By Adnan Anwar
Donations, by definition:
1. The act of giving or bestowing; a grant.
2. That which is given as a present; that which is transferred to another gratuitously; a gift.
3. (Legal definition) The act or contract by which a person voluntarily transfers the title to a thing of which he is the owner, from himself to another, without any consideration, as a free gift. --Bouvier.
The basic connotation of the word donation is giving without receiving any consideration in return.
Today, our political leaders are confusing donations with their business of selling nominations. Receiving Taka 5 crores in return for a nomination is surely not donation. It is selling nominations, pure and simple.
Furtnermore, I would like to know where are these so called donations kept. Are they kept in an account in the name of the party, or are they kept in the personal accounts of the leaders and spent as they wish.
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Wednesday, 18 July 2007
By Adnan Anwar
Thursday, 12 July 2007
By John Sudworth, BBC News, Dhaka
Six months after widespread rioting forced the cancellation of January's general election, Bangladesh remains under a state of emergency. And six months on there are many people who may feel less kindly disposed towards the philanthropic general. A series of military raids have seen dozens of senior politicians, many of them former cabinet ministers and household names, arrested and jailed. Gen Ahmed argues that that is exactly where they should be - more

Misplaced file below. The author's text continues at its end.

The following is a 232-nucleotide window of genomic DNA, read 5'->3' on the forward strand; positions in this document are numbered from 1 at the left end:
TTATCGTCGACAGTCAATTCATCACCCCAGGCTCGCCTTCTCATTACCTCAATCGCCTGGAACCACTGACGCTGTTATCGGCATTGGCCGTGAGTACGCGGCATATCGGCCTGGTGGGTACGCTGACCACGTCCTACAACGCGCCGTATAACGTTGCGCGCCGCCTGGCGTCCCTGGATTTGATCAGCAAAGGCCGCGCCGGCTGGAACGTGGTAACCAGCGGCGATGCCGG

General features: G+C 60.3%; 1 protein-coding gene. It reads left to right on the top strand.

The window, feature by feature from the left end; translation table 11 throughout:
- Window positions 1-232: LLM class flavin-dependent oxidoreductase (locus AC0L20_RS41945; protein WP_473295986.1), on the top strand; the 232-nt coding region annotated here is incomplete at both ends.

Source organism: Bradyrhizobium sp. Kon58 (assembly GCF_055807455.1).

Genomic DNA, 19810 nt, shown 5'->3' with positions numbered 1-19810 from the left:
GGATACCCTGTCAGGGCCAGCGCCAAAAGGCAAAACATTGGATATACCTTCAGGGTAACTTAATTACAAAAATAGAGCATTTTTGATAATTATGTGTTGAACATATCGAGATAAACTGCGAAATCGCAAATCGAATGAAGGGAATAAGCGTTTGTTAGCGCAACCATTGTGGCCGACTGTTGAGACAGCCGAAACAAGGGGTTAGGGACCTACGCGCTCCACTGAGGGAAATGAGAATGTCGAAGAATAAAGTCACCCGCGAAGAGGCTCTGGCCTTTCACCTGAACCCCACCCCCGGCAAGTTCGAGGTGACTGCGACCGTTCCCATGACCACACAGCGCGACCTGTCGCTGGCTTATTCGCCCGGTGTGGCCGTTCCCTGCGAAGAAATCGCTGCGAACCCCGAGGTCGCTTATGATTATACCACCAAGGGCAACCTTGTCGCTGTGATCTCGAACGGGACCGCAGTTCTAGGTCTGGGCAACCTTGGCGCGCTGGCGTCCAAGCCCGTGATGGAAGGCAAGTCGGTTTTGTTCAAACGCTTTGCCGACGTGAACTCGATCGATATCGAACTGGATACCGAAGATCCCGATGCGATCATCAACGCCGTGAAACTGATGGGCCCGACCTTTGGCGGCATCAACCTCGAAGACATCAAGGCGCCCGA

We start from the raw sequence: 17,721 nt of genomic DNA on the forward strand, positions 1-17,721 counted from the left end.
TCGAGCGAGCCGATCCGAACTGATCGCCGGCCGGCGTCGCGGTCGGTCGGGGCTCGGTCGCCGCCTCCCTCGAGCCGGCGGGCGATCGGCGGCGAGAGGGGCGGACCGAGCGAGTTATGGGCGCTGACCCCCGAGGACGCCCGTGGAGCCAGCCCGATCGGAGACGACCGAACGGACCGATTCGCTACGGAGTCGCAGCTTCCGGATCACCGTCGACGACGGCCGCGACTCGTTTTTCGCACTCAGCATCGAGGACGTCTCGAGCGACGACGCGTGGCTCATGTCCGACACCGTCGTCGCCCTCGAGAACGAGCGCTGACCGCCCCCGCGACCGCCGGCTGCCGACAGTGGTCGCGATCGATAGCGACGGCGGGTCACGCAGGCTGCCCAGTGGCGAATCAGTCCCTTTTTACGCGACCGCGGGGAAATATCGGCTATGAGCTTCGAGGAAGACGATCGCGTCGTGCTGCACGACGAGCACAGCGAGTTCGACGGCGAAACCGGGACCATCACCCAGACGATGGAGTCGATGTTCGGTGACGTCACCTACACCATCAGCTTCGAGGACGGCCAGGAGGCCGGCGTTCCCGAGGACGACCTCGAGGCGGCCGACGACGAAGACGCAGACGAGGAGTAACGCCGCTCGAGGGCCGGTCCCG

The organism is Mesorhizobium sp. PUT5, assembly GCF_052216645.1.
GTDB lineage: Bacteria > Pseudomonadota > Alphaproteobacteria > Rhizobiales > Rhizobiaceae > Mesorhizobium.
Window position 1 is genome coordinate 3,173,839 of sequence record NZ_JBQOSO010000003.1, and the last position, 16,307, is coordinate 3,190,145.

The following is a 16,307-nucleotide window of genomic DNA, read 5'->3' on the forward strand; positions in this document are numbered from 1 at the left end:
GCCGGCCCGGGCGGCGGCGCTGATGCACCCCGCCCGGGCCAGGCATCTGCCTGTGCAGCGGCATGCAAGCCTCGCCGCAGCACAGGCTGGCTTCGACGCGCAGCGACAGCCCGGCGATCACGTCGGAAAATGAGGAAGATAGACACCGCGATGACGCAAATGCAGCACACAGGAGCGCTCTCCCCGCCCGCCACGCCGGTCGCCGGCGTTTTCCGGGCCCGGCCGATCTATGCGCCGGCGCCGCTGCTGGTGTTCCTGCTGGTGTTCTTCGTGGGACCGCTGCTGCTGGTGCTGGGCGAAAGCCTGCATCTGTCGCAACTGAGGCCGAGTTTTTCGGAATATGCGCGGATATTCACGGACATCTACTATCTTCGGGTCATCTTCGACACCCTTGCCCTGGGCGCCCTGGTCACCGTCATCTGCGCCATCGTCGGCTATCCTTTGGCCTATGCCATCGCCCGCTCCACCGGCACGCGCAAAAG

Wednesday, 11 July 2007
Tuesday, 10 July 2007
The Election Commission (EC) on Sunday will announce a tentative date for holding the stalled ninth parliamentary elections and declare the roadmap to the polls in which the date for completing the voter list with photographs would be mentioned.
Sources said the chief election commissioner (CEC) on Sunday would make the roadmap public in a press conference at the EC Secretariat. more
Sunday, 8 July 2007
In recent weeks and months, the nation has been witnessing a reform fervour going through the minds of our politicians. This got further momentum immediately after the announcement made by Professor Yunus that he changed his mind with regard to running for politics. Presently, the old political forces are back in the ring again with proposals and counter-proposals of party reforms to begin afresh after the current ban in politics is over. more
Many complex factors -- such as rampant corruption and the undemocratic behaviour of politicians -- are responsible for the events leading to that fateful day on January 11 and they ought to be thoroughly analysed and clearly understood. However, another factor behind the collapse of the system appears to be that it lacked the necessary support structure for the democratic edifice created at the national level. more
Saturday, 7 July 2007
Guest Columnist Dr. Anand Kumar writes at the South Asia Analysis Group site:
The international and domestic pressure has made the caretaker government adopt a less hawkish approach to the reform agenda. But it has not given up. The government is trying to give a legal basis for reforms within political parties. This will create an infrastructure which will help democracy within the political parties. This is a laudable effort of the caretaker government. ... more
Mustaq Ahmed writes from Bluffton, Ohio, USA:
There are fundamental issues of democratic pricipals missing from the current political reform debate in Bangladesh. No democracy can function unless the political parties put on their agenda the interst of Bangladesh first. This message is getting lost in the current debate over leadership. ...more
THE initiative to form a National Security Council (NSC) as has been stated by the Law and Information Adviser on the other day will be welcomed by the people. This is for the reason that such councils are more the rule than exceptions in many otherwise democratically governed countries. ...more
Friday, 6 July 2007